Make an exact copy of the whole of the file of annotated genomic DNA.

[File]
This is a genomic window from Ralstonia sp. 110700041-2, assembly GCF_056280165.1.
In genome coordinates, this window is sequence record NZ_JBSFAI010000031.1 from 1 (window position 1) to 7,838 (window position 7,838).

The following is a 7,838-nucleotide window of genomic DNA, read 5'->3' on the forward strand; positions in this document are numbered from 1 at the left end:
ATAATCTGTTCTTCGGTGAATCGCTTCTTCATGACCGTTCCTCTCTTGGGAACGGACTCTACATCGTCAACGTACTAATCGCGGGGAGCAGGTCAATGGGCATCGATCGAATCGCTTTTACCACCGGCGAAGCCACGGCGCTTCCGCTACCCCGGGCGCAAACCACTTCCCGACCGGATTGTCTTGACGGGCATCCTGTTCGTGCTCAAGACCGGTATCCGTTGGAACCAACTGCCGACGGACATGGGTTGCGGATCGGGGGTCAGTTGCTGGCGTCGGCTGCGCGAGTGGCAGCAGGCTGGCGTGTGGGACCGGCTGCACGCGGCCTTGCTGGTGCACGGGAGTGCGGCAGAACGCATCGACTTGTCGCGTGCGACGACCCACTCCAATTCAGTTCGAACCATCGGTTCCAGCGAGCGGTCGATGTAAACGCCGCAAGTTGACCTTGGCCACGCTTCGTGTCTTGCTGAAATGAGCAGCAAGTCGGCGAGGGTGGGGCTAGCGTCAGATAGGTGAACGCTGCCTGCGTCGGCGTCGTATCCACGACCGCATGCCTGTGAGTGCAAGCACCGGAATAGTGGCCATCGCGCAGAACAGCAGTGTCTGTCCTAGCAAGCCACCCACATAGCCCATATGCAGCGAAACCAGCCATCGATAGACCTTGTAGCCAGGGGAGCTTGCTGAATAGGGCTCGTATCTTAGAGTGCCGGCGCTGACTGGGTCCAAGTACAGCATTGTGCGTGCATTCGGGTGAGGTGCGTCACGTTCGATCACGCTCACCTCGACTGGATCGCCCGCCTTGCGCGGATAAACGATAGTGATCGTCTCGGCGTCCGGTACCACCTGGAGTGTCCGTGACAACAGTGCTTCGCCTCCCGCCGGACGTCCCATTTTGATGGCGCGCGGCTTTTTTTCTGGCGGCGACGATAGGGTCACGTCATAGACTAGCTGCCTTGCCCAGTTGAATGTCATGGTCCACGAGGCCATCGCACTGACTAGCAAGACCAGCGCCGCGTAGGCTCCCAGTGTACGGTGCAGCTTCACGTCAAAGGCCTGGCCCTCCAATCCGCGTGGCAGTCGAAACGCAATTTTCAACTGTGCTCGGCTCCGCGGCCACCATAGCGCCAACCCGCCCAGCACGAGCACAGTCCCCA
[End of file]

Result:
This is a genomic window from Ralstonia sp. 110700041-2, assembly GCF_056280165.1.
In genome coordinates, this window is sequence record NZ_JBSFAI010000031.1 from 1 (window position 1) to 7,838 (window position 7,838).

The following is a 7,838-nucleotide window of genomic DNA, read 5'->3' on the forward strand; positions in this document are numbered from 1 at the left end:
ATAATCTGTTCTTCGGTGAATCGCTTCTTCATGACCGTTCCTCTCTTGGGAACGGACTCTACATCGTCAACGTACTAATCGCGGGGAGCAGGTCAATGGGCATCGATCGAATCGCTTTTACCACCGGCGAAGCCACGGCGCTTCCGCTACCCCGGGCGCAAACCACTTCCCGACCGGATTGTCTTGACGGGCATCCTGTTCGTGCTCAAGACCGGTATCCGTTGGAACCAACTGCCGACGGACATGGGTTGCGGATCGGGGGTCAGTTGCTGGCGTCGGCTGCGCGAGTGGCAGCAGGCTGGCGTGTGGGACCGGCTGCACGCGGCCTTGCTGGTGCACGGGAGTGCGGCAGAACGCATCGACTTGTCGCGTGCGACGACCCACTCCAATTCAGTTCGAACCATCGGTTCCAGCGAGCGGTCGATGTAAACGCCGCAAGTTGACCTTGGCCACGCTTCGTGTCTTGCTGAAATGAGCAGCAAGTCGGCGAGGGTGGGGCTAGCGTCAGATAGGTGAACGCTGCCTGCGTCGGCGTCGTATCCACGACCGCATGCCTGTGAGTGCAAGCACCGGAATAGTGGCCATCGCGCAGAACAGCAGTGTCTGTCCTAGCAAGCCACCCACATAGCCCATATGCAGCGAAACCAGCCATCGATAGACCTTGTAGCCAGGGGAGCTTGCTGAATAGGGCTCGTATCTTAGAGTGCCGGCGCTGACTGGGTCCAAGTACAGCATTGTGCGTGCATTCGGGTGAGGTGCGTCACGTTCGATCACGCTCACCTCGACTGGATCGCCCGCCTTGCGCGGATAAACGATAGTGATCGTCTCGGCGTCCGGTACCACCTGGAGTGTCCGTGACAACAGTGCTTCGCCTCCCGCCGGACGTCCCATTTTGATGGCGCGCGGCTTTTTTTCTGGCGGCGACGATAGGGTCACGTCATAGACTAGCTGCCTTGCCCAGTTGAATGTCATGGTCCACGAGGCCATCGCACTGACTAGCAAGACCAGCGCCGCGTAGGCTCCCAGTGTACGGTGCAGCTTCACGTCAAAGGCCTGGCCCTCCAATCCGCGTGGCAGTCGAAACGCAATTTTCAACTGTGCTCGGCTCCGCGGCCACCATAGCGCCAACCCGCCCAGCACGAGCACAGTCCCCA